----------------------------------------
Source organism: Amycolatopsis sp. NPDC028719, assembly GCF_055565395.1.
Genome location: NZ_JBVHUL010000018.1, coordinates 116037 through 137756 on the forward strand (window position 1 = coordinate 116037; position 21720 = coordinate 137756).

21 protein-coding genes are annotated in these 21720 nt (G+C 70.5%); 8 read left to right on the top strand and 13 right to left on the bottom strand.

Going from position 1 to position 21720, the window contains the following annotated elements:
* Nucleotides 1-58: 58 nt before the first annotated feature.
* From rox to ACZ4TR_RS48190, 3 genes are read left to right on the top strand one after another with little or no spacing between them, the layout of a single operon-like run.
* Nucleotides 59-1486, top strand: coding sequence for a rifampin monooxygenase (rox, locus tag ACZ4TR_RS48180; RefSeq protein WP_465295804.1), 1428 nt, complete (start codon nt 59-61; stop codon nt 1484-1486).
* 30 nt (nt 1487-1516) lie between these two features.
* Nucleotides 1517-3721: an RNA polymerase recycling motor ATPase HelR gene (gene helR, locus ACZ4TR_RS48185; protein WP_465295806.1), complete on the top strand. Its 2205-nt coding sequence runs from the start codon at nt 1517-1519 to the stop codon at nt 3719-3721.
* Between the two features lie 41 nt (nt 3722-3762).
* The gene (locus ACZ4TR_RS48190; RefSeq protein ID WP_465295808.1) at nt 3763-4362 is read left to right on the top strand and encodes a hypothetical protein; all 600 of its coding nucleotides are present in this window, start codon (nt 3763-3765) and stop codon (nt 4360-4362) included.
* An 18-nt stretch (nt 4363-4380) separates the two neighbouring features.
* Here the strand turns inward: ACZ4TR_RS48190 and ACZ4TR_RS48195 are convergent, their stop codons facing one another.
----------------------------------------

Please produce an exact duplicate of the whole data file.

Source organism: Amycolatopsis sp. NPDC028719, assembly GCF_055565395.1.
Genome location: NZ_JBVHUL010000018.1, coordinates 116037 through 137756 on the forward strand (window position 1 = coordinate 116037; position 21720 = coordinate 137756).

21 protein-coding genes are annotated in these 21720 nt (G+C 70.5%); 8 read left to right on the top strand and 13 right to left on the bottom strand.

Going from position 1 to position 21720, the window contains the following annotated elements:
* Nucleotides 1-58: 58 nt before the first annotated feature.
* From rox to ACZ4TR_RS48190, 3 genes are read left to right on the top strand one after another with little or no spacing between them, the layout of a single operon-like run.
* Nucleotides 59-1486, top strand: coding sequence for a rifampin monooxygenase (rox, locus tag ACZ4TR_RS48180; RefSeq protein WP_465295804.1), 1428 nt, complete (start codon nt 59-61; stop codon nt 1484-1486).
* 30 nt (nt 1487-1516) lie between these two features.
* Nucleotides 1517-3721: an RNA polymerase recycling motor ATPase HelR gene (gene helR, locus ACZ4TR_RS48185; protein WP_465295806.1), complete on the top strand. Its 2205-nt coding sequence runs from the start codon at nt 1517-1519 to the stop codon at nt 3719-3721.
* Between the two features lie 41 nt (nt 3722-3762).
* The gene (locus ACZ4TR_RS48190; RefSeq protein ID WP_465295808.1) at nt 3763-4362 is read left to right on the top strand and encodes a hypothetical protein; all 600 of its coding nucleotides are present in this window, start codon (nt 3763-3765) and stop codon (nt 4360-4362) included.
* An 18-nt stretch (nt 4363-4380) separates the two neighbouring features.
* Here the strand turns inward: ACZ4TR_RS48190 and ACZ4TR_RS48195 are convergent, their stop codons facing one another.